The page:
Eat fiber-rich foods to help your gut bacteria make short-chain fatty acids. Here’s what to eat and how much fiber you need for healthy digestion. We hear it from our doctors and commercials on TV: a healthy diet means eating more fiber. But why does fiber matter so much for us? Dietary fiber aids digestion by preventing and relieving issues like inflammation and constipation. Adding enough fiber to your diet also offers a lower risk of heart disease, diabetes, and obesity. But dietary fiber does much more than that. It feeds your forgotten organ.

Doctors sometimes refer to the healthy bacteria living in your gut as your “forgotten organ.” Maintaining the healthy bacteria is as important as keeping your intestines or colon healthy, and one of the ways you feed the bacteria is by adding fiber to your diet. Those bacteria love fiber, and while you can’t digest it, they ferment it to turn it into short-chain fatty acids.

Short-chain fatty acids contribute to a whole host of metabolic processes and getting enough of them helps those with digestive or gut disorders like Crohn’s or inflammatory bowel disease (IBD) as well as preventing cancer. What are short-chain fatty acids and where can you get more of them? Keep reading to find familiar sources of dietary fiber, fermentable fiber, and short-chain fatty acids.

What Are Short Chain Fatty Acids?

You won’t find short-chain fatty acids in foods but your gut. Rather than getting them directly from the food you eat, the healthy bacteria found in your colon take food and ferment it. The fermentation turns food into a vital energy source for the cells that line your colon. The fermentation process may change depending on the presence or absence of several factors. It may differ according to the number of microorganisms living in your gut, the time it takes to digest the food, and what food you eat.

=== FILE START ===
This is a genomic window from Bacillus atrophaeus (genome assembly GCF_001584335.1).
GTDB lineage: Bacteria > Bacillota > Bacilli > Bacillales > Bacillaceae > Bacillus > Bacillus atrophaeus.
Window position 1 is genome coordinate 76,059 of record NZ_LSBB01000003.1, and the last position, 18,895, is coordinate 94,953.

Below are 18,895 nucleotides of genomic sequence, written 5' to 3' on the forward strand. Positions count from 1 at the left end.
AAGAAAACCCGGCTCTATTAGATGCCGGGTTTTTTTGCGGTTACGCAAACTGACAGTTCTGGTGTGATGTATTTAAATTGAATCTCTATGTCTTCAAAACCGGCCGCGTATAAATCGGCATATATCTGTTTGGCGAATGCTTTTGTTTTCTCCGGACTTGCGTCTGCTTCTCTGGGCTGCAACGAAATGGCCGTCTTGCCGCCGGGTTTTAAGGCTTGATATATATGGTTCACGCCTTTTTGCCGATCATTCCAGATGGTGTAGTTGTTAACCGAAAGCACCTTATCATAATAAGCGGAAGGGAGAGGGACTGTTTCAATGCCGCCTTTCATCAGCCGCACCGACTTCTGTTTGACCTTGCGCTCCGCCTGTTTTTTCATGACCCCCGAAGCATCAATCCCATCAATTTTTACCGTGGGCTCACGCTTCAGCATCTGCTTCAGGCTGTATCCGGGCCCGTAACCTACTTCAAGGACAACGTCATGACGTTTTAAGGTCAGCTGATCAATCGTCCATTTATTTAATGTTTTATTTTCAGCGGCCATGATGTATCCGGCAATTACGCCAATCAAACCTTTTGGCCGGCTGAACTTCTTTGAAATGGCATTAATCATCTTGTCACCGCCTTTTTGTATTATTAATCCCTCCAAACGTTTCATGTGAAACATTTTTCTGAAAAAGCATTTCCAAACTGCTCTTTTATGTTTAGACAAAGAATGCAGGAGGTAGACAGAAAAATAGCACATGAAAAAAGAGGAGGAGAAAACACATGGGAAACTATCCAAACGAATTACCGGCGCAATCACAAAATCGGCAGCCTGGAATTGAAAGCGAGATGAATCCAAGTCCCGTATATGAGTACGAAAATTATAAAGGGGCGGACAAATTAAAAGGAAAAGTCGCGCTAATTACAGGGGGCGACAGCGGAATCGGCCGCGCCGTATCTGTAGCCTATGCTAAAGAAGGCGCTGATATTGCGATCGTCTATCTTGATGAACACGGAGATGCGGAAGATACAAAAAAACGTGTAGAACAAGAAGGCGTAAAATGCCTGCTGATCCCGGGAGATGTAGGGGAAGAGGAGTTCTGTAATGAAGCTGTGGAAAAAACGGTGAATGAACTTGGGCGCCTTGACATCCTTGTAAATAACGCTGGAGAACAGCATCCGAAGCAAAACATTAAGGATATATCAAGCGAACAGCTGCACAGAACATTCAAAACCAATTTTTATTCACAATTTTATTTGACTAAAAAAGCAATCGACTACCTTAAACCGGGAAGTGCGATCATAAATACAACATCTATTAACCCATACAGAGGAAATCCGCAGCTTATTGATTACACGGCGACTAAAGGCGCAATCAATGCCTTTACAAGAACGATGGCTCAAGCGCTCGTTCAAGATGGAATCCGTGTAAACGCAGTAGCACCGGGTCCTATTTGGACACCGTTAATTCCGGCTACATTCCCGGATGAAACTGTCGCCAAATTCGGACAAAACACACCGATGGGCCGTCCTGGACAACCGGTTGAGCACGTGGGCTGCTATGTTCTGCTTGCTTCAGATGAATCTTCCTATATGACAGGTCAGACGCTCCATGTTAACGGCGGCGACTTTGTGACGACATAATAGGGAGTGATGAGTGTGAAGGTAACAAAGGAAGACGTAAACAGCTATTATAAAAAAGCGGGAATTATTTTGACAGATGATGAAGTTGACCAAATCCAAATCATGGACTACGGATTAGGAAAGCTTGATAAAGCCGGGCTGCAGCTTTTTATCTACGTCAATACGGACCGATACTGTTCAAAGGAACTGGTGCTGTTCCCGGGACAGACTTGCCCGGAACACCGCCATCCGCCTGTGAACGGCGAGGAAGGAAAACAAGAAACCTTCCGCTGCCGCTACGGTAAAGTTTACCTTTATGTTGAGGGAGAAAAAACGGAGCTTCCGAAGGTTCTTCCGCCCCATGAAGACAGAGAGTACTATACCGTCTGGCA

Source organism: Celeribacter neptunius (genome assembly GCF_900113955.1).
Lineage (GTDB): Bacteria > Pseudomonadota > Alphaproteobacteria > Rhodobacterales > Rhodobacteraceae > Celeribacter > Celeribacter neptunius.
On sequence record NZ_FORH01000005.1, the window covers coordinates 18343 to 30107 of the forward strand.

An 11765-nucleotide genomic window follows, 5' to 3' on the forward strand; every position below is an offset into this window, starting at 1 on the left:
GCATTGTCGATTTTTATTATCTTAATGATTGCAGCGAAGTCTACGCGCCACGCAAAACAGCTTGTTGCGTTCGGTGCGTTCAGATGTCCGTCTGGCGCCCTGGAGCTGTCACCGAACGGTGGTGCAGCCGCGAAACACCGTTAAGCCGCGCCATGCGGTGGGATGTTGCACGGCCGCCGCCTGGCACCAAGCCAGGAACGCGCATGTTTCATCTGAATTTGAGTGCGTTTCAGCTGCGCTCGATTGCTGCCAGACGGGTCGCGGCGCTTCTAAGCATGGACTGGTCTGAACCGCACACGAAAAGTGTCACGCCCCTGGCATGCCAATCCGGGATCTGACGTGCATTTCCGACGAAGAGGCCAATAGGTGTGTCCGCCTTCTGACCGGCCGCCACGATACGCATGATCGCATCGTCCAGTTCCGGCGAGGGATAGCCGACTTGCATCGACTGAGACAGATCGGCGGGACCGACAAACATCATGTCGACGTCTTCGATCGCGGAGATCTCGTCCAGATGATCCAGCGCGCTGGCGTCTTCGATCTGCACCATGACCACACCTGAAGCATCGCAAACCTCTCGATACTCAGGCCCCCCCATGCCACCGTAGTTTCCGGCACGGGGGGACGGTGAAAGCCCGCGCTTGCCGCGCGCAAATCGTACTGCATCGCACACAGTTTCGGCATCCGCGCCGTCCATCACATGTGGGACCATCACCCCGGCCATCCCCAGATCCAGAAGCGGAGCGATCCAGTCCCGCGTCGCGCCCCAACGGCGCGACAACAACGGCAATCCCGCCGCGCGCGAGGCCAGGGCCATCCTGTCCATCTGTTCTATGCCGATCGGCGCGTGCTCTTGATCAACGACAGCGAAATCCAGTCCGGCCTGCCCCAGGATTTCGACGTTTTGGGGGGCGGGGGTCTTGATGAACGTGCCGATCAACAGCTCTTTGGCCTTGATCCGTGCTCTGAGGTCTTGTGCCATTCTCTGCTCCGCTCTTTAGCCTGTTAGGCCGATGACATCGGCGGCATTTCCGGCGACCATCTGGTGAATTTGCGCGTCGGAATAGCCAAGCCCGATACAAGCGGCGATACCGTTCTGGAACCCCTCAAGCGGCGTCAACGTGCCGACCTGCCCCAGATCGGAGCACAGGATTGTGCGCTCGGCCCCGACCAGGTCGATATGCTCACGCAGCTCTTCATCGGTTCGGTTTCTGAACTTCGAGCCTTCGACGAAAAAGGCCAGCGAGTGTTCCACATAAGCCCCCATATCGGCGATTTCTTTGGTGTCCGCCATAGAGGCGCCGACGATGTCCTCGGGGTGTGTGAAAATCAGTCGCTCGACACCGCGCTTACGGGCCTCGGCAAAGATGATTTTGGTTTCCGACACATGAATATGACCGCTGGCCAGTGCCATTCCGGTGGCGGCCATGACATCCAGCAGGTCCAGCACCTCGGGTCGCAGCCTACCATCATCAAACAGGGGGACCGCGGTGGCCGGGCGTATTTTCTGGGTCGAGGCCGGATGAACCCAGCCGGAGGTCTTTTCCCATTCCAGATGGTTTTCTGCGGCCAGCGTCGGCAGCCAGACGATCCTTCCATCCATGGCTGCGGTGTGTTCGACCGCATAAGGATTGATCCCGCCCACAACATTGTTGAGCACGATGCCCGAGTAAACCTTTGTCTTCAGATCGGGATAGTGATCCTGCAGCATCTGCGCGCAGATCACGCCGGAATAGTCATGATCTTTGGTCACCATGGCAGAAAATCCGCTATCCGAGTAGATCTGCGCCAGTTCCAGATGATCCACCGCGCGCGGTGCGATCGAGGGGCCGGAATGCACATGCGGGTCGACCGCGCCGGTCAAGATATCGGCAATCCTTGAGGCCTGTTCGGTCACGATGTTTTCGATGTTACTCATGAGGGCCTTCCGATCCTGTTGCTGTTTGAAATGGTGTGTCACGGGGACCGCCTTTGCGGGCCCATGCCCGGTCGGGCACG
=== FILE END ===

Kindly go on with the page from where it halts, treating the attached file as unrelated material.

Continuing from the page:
Your gut often makes more than your colon needs, so short-chain fatty acids get used to fill in in other parts of your body. For example, your body uses them in metabolic processes that transform carbs or fat into energy. They also provide you with 10 percent of your daily calories.

The biology of short-chain fatty acids is simple: it’s any fatty acid with fewer than six carbon atoms. Almost all short-chain fatty acids fall into one of three categories:

  • Acetate
  • Butyrate
  • Propionate

Acetate has two carbon atoms; butyrate has four carbon atoms; propionate has three carbon atoms. The number of carbon atoms in a fatty acid may dictate its function. For example, acetate gets incorporated into long-chain fatty acids like cholesterol. Propionate serves a different purpose by helping the metabolic function that helps the liver produce glucose.

Food and Short-Chain Fatty Acids

ou don’t eat short-chain fatty acids, but the foods you eat help you make them. If you want to help short-chain fatty acids along, you’ll generally lean towards high-fiber foods like fruits, leafy green vegetables, whole grains, and legumes. Fiber is the essential building block for the fermentation process that creates short-chain fatty acids. Conventional sources of fiber serve the purpose, but nature doesn’t consider all fiber equally. There are several types of fiber, and some of them serve as better fuel for fermentation than others.

Different Types of Fiber Found in Food and What You Need for Short-Chain Fatty Acids

We often think of fiber as a single nutrient. In reality, it’s made up of different types of carbohydrates. What do those carbs have in common? The human digestive system can’t break them down. Although we know fiber as a critical component of digestion, we don’t have the enzymes to break them down ourselves. They pass through our systems mostly unchanged except for the fiber converted into short-chain fatty acids.

There are two formal types of fiber: dietary fiber and functional fiber. Dietary fiber is what you find naturally in foods like whole grains or dark, leafy vegetables. Functional fiber is a supplement that’s removed from whole foods and then mixed into processed foods. Separating fiber into dietary and functional categories don’t tell the whole story. We can also classify them as soluble or insoluble, viscous or non-viscous, or fermentable or non-fermentable. If you want to help your body produce short-chain fatty acids, your biggest concern is whether the fiber is fermentable or non-fermentable because fermentable fibers are critical for the fermentation process.